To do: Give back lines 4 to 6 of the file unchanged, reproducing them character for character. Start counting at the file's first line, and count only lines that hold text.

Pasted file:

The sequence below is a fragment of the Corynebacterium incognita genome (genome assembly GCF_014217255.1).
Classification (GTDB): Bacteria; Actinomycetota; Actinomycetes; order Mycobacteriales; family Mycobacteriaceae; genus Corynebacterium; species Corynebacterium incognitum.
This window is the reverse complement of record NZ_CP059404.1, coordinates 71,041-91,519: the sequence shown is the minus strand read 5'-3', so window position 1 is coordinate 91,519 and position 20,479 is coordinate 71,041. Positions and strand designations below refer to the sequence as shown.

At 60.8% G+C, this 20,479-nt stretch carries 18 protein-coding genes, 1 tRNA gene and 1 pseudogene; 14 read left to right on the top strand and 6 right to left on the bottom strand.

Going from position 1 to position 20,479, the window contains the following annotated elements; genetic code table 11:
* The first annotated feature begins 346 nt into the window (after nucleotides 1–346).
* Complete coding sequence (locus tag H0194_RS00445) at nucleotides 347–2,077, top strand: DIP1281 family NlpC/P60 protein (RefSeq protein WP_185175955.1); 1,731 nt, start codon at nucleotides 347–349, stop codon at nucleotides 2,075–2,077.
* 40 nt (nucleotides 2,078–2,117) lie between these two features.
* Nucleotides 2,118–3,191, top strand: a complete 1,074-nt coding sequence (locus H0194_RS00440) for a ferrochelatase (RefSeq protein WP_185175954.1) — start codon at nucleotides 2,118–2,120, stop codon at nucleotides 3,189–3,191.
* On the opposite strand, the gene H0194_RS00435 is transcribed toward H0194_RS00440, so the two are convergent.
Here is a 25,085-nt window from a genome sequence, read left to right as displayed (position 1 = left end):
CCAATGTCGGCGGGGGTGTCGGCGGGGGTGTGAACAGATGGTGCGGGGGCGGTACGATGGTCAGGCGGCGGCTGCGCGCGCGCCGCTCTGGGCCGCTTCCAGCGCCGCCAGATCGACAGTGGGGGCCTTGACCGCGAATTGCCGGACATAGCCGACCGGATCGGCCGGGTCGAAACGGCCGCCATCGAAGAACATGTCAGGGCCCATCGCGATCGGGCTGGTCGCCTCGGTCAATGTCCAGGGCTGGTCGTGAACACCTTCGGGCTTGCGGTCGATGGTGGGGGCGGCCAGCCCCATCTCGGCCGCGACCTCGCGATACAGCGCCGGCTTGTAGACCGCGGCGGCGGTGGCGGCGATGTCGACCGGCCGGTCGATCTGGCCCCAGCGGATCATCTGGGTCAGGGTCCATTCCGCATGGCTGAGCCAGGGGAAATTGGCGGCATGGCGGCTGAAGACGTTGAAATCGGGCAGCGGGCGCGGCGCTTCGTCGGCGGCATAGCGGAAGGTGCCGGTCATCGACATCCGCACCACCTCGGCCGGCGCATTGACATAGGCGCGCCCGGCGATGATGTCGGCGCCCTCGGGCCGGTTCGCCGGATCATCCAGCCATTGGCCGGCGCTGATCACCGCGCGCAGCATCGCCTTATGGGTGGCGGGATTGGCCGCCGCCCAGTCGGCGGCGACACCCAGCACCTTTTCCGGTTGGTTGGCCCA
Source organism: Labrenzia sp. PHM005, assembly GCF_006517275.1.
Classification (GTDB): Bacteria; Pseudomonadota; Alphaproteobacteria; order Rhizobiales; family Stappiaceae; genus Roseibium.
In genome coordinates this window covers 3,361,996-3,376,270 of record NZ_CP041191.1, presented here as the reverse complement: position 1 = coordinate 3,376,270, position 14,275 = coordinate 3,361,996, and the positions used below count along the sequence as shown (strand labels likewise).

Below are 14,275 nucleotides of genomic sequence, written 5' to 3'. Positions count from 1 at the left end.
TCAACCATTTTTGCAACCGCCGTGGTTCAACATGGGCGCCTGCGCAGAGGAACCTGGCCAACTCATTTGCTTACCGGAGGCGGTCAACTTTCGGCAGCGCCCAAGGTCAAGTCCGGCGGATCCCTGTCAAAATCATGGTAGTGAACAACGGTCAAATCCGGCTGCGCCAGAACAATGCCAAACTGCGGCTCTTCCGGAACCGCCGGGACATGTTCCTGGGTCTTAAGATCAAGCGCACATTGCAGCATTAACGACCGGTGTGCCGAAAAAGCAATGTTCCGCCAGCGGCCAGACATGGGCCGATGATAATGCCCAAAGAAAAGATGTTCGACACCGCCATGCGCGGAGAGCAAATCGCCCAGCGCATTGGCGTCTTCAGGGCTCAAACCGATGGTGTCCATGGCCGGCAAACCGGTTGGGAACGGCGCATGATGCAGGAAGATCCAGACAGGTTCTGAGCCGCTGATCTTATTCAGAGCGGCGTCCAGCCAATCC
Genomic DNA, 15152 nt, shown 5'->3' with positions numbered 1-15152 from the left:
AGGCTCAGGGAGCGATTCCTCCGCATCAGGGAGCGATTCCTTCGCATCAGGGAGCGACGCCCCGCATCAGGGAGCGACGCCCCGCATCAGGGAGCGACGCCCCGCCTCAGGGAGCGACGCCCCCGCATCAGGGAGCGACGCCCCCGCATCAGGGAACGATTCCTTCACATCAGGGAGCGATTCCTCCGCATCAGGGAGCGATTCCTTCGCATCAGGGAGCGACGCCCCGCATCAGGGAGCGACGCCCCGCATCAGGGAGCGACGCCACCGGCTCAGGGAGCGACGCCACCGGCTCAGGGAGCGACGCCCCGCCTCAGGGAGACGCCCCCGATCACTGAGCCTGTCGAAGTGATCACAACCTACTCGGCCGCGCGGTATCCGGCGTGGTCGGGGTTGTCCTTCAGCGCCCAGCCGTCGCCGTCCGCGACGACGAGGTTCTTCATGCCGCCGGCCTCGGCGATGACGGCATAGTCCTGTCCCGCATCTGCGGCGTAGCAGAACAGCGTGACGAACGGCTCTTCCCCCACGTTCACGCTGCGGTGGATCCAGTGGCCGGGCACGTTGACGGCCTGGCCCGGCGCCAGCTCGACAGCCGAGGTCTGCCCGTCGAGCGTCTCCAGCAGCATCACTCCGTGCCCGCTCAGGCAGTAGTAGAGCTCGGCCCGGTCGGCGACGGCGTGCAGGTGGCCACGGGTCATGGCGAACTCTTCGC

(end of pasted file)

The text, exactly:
At 60.8% G+C, this 20,479-nt stretch carries 18 protein-coding genes, 1 tRNA gene and 1 pseudogene; 14 read left to right on the top strand and 6 right to left on the bottom strand.

Going from position 1 to position 20,479, the window contains the following annotated elements; genetic code table 11:
* The first annotated feature begins 346 nt into the window (after nucleotides 1–346).